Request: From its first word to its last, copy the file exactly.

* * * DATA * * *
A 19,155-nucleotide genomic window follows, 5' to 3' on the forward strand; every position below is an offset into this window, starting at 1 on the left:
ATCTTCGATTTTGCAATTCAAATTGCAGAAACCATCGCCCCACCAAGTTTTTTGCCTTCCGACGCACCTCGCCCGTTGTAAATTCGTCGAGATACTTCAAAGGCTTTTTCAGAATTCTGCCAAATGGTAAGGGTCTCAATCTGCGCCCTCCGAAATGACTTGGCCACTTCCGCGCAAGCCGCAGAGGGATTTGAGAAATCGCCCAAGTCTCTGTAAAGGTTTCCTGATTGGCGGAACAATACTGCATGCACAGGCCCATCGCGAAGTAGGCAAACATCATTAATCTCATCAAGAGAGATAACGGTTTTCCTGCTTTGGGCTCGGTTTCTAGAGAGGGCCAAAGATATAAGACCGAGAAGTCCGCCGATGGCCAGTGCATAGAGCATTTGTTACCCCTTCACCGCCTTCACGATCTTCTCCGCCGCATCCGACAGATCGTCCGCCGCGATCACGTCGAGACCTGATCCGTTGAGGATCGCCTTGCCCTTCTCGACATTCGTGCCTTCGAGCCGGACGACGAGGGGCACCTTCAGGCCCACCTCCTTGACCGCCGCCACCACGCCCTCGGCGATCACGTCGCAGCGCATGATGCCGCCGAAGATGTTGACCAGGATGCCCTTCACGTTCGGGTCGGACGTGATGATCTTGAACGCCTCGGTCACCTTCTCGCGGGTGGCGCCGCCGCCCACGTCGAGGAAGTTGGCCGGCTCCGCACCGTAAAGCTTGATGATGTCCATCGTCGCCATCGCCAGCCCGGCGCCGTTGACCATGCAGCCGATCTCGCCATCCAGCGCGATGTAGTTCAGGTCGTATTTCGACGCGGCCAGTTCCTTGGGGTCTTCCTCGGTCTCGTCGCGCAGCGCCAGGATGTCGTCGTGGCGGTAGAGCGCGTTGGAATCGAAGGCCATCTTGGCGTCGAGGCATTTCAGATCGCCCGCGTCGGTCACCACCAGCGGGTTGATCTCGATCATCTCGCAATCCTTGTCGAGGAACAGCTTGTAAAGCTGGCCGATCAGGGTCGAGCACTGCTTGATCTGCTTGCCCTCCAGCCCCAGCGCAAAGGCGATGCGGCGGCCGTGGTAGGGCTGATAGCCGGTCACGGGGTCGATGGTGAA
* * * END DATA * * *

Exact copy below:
A 19,155-nucleotide genomic window follows, 5' to 3' on the forward strand; every position below is an offset into this window, starting at 1 on the left:
ATCTTCGATTTTGCAATTCAAATTGCAGAAACCATCGCCCCACCAAGTTTTTTGCCTTCCGACGCACCTCGCCCGTTGTAAATTCGTCGAGATACTTCAAAGGCTTTTTCAGAATTCTGCCAAATGGTAAGGGTCTCAATCTGCGCCCTCCGAAATGACTTGGCCACTTCCGCGCAAGCCGCAGAGGGATTTGAGAAATCGCCCAAGTCTCTGTAAAGGTTTCCTGATTGGCGGAACAATACTGCATGCACAGGCCCATCGCGAAGTAGGCAAACATCATTAATCTCATCAAGAGAGATAACGGTTTTCCTGCTTTGGGCTCGGTTTCTAGAGAGGGCCAAAGATATAAGACCGAGAAGTCCGCCGATGGCCAGTGCATAGAGCATTTGTTACCCCTTCACCGCCTTCACGATCTTCTCCGCCGCATCCGACAGATCGTCCGCCGCGATCACGTCGAGACCTGATCCGTTGAGGATCGCCTTGCCCTTCTCGACATTCGTGCCTTCGAGCCGGACGACGAGGGGCACCTTCAGGCCCACCTCCTTGACCGCCGCCACCACGCCCTCGGCGATCACGTCGCAGCGCATGATGCCGCCGAAGATGTTGACCAGGATGCCCTTCACGTTCGGGTCGGACGTGATGATCTTGAACGCCTCGGTCACCTTCTCGCGGGTGGCGCCGCCGCCCACGTCGAGGAAGTTGGCCGGCTCCGCACCGTAAAGCTTGATGATGTCCATCGTCGCCATCGCCAGCCCGGCGCCGTTGACCATGCAGCCGATCTCGCCATCCAGCGCGATGTAGTTCAGGTCGTATTTCGACGCGGCCAGTTCCTTGGGGTCTTCCTCGGTCTCGTCGCGCAGCGCCAGGATGTCGTCGTGGCGGTAGAGCGCGTTGGAATCGAAGGCCATCTTGGCGTCGAGGCATTTCAGATCGCCCGCGTCGGTCACCACCAGCGGGTTGATCTCGATCATCTCGCAATCCTTGTCGAGGAACAGCTTGTAAAGCTGGCCGATCAGGGTCGAGCACTGCTTGATCTGCTTGCCCTCCAGCCCCAGCGCAAAGGCGATGCGGCGGCCGTGGTAGGGCTGATAGCCGGTCACGGGGTCGATGGTGAA